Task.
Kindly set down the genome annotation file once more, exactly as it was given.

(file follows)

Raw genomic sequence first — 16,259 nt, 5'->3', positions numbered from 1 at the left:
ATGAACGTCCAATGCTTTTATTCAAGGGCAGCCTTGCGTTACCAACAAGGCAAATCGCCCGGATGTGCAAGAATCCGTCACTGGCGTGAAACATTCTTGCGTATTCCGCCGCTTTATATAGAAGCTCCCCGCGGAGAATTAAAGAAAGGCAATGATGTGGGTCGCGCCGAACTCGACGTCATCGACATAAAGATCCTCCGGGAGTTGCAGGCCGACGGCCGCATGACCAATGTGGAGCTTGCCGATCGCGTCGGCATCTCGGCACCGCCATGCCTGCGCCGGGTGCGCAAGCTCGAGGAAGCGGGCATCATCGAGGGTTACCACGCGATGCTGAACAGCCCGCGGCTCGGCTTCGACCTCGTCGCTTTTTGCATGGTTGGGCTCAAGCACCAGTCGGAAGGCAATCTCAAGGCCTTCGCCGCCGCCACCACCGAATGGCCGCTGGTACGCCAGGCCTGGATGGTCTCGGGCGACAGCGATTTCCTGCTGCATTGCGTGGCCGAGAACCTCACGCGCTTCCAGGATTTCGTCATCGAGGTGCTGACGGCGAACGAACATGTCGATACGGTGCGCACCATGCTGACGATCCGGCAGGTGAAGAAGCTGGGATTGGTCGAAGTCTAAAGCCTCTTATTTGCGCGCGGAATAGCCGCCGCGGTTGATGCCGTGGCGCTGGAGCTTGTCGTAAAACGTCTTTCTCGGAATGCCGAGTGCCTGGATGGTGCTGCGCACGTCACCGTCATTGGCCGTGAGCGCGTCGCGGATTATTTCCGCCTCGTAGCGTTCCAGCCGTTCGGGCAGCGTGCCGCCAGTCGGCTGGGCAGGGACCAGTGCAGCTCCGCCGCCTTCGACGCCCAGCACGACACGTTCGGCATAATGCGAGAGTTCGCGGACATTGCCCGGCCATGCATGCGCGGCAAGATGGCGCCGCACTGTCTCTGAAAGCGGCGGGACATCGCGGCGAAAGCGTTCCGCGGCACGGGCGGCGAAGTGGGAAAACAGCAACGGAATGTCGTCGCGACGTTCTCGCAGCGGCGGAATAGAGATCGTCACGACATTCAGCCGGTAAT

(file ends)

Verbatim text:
Raw genomic sequence first — 16,259 nt, 5'->3', positions numbered from 1 at the left:
ATGAACGTCCAATGCTTTTATTCAAGGGCAGCCTTGCGTTACCAACAAGGCAAATCGCCCGGATGTGCAAGAATCCGTCACTGGCGTGAAACATTCTTGCGTATTCCGCCGCTTTATATAGAAGCTCCCCGCGGAGAATTAAAGAAAGGCAATGATGTGGGTCGCGCCGAACTCGACGTCATCGACATAAAGATCCTCCGGGAGTTGCAGGCCGACGGCCGCATGACCAATGTGGAGCTTGCCGATCGCGTCGGCATCTCGGCACCGCCATGCCTGCGCCGGGTGCGCAAGCTCGAGGAAGCGGGCATCATCGAGGGTTACCACGCGATGCTGAACAGCCCGCGGCTCGGCTTCGACCTCGTCGCTTTTTGCATGGTTGGGCTCAAGCACCAGTCGGAAGGCAATCTCAAGGCCTTCGCCGCCGCCACCACCGAATGGCCGCTGGTACGCCAGGCCTGGATGGTCTCGGGCGACAGCGATTTCCTGCTGCATTGCGTGGCCGAGAACCTCACGCGCTTCCAGGATTTCGTCATCGAGGTGCTGACGGCGAACGAACATGTCGATACGGTGCGCACCATGCTGACGATCCGGCAGGTGAAGAAGCTGGGATTGGTCGAAGTCTAAAGCCTCTTATTTGCGCGCGGAATAGCCGCCGCGGTTGATGCCGTGGCGCTGGAGCTTGTCGTAAAACGTCTTTCTCGGAATGCCGAGTGCCTGGATGGTGCTGCGCACGTCACCGTCATTGGCCGTGAGCGCGTCGCGGATTATTTCCGCCTCGTAGCGTTCCAGCCGTTCGGGCAGCGTGCCGCCAGTCGGCTGGGCAGGGACCAGTGCAGCTCCGCCGCCTTCGACGCCCAGCACGACACGTTCGGCATAATGCGAGAGTTCGCGGACATTGCCCGGCCATGCATGCGCGGCAAGATGGCGCCGCACTGTCTCTGAAAGCGGCGGGACATCGCGGCGAAAGCGTTCCGCGGCACGGGCGGCGAAGTGGGAAAACAGCAACGGAATGTCGTCGCGACGTTCTCGCAGCGGCGGAATAGAGATCGTCACGACATTCAGCCGGTAAT